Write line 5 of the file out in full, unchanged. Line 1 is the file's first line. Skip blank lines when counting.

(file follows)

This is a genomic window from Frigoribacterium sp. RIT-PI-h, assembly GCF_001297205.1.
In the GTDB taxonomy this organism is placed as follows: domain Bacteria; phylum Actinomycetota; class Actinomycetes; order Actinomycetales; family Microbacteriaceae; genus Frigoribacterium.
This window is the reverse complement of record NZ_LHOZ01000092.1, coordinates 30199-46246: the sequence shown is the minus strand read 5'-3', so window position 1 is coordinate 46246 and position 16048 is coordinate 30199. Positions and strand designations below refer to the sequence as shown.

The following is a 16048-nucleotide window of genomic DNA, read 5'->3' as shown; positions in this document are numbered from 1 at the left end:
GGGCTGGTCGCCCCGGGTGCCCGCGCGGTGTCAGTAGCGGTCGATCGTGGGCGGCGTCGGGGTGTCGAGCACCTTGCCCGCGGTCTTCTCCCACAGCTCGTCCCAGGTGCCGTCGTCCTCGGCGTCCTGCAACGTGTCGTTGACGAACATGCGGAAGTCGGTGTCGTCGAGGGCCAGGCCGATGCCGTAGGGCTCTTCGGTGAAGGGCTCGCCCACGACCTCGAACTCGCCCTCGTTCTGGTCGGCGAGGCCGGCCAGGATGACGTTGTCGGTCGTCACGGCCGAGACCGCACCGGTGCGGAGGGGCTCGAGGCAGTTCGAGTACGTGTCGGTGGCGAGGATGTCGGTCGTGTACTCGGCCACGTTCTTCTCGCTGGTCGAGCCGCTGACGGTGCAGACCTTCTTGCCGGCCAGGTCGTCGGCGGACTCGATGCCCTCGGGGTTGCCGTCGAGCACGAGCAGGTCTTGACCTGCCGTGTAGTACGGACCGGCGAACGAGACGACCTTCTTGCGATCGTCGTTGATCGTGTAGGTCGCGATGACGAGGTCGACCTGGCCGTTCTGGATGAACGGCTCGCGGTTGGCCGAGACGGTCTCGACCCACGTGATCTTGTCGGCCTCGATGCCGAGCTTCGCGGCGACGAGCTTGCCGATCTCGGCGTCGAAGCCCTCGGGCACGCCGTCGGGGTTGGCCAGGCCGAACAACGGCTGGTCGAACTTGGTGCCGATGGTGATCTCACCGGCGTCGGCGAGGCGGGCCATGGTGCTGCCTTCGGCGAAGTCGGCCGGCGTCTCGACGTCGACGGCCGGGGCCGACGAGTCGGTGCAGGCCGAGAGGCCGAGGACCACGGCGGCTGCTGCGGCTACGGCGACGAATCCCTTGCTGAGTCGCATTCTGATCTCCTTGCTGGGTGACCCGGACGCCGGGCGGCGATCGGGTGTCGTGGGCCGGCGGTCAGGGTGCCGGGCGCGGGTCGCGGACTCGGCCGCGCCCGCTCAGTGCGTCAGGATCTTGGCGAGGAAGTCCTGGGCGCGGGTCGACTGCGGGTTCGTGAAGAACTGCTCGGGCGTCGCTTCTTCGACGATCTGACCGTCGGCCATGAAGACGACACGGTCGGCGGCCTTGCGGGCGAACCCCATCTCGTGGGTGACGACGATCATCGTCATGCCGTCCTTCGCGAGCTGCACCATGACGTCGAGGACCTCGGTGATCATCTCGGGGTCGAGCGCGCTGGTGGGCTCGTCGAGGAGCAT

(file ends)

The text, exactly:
GGGCTGGTCGCCCCGGGTGCCCGCGCGGTGTCAGTAGCGGTCGATCGTGGGCGGCGTCGGGGTGTCGAGCACCTTGCCCGCGGTCTTCTCCCACAGCTCGTCCCAGGTGCCGTCGTCCTCGGCGTCCTGCAACGTGTCGTTGACGAACATGCGGAAGTCGGTGTCGTCGAGGGCCAGGCCGATGCCGTAGGGCTCTTCGGTGAAGGGCTCGCCCACGACCTCGAACTCGCCCTCGTTCTGGTCGGCGAGGCCGGCCAGGATGACGTTGTCGGTCGTCACGGCCGAGACCGCACCGGTGCGGAGGGGCTCGAGGCAGTTCGAGTACGTGTCGGTGGCGAGGATGTCGGTCGTGTACTCGGCCACGTTCTTCTCGCTGGTCGAGCCGCTGACGGTGCAGACCTTCTTGCCGGCCAGGTCGTCGGCGGACTCGATGCCCTCGGGGTTGCCGTCGAGCACGAGCAGGTCTTGACCTGCCGTGTAGTACGGACCGGCGAACGAGACGACCTTCTTGCGATCGTCGTTGATCGTGTAGGTCGCGATGACGAGGTCGACCTGGCCGTTCTGGATGAACGGCTCGCGGTTGGCCGAGACGGTCTCGACCCACGTGATCTTGTCGGCCTCGATGCCGAGCTTCGCGGCGACGAGCTTGCCGATCTCGGCGTCGAAGCCCTCGGGCACGCCGTCGGGGTTGGCCAGGCCGAACAACGGCTGGTCGAACTTGGTGCCGATGGTGATCTCACCGGCGTCGGCGAGGCGGGCCATGGTGCTGCCTTCGGCGAAGTCGGCCGGCGTCTCGACGTCGACGGCCGGGGCCGACGAGTCGGTGCAGGCCGAGAGGCCGAGGACCACGGCGGCTGCTGCGGCTACGGCGACGAATCCCTTGCTGAGTCGCATTCTGATCTCCTTGCTGGGTGACCCGGACGCCGGGCGGCGATCGGGTGTCGTGGGCCGGCGGTCAGGGTGCCGGGCGCGGGTCGCGGACTCGGCCGCGCCCGCTCAGTGCGTCAGGATCTTGGCGAGGAAGTCCTGGGCGCGGGTCGACTGCGGGTTCGTGAAGAACTGCTCGGGCGTCGCTTCTTCGACGATCTGACCGTCGGCCATGAAGACGACACGGTCGGCGGCCTTGCGGGCGAACCCCATCTCGTGGGTGACGACGATCATCGTCATGCCGTCCTTCGCGAGCTGCACCATGACGTCGAGGACCTCGGTGATCATCTCGGGGTCGAGCGCGCTGGTGGGCTCGTCGAGGAGCAT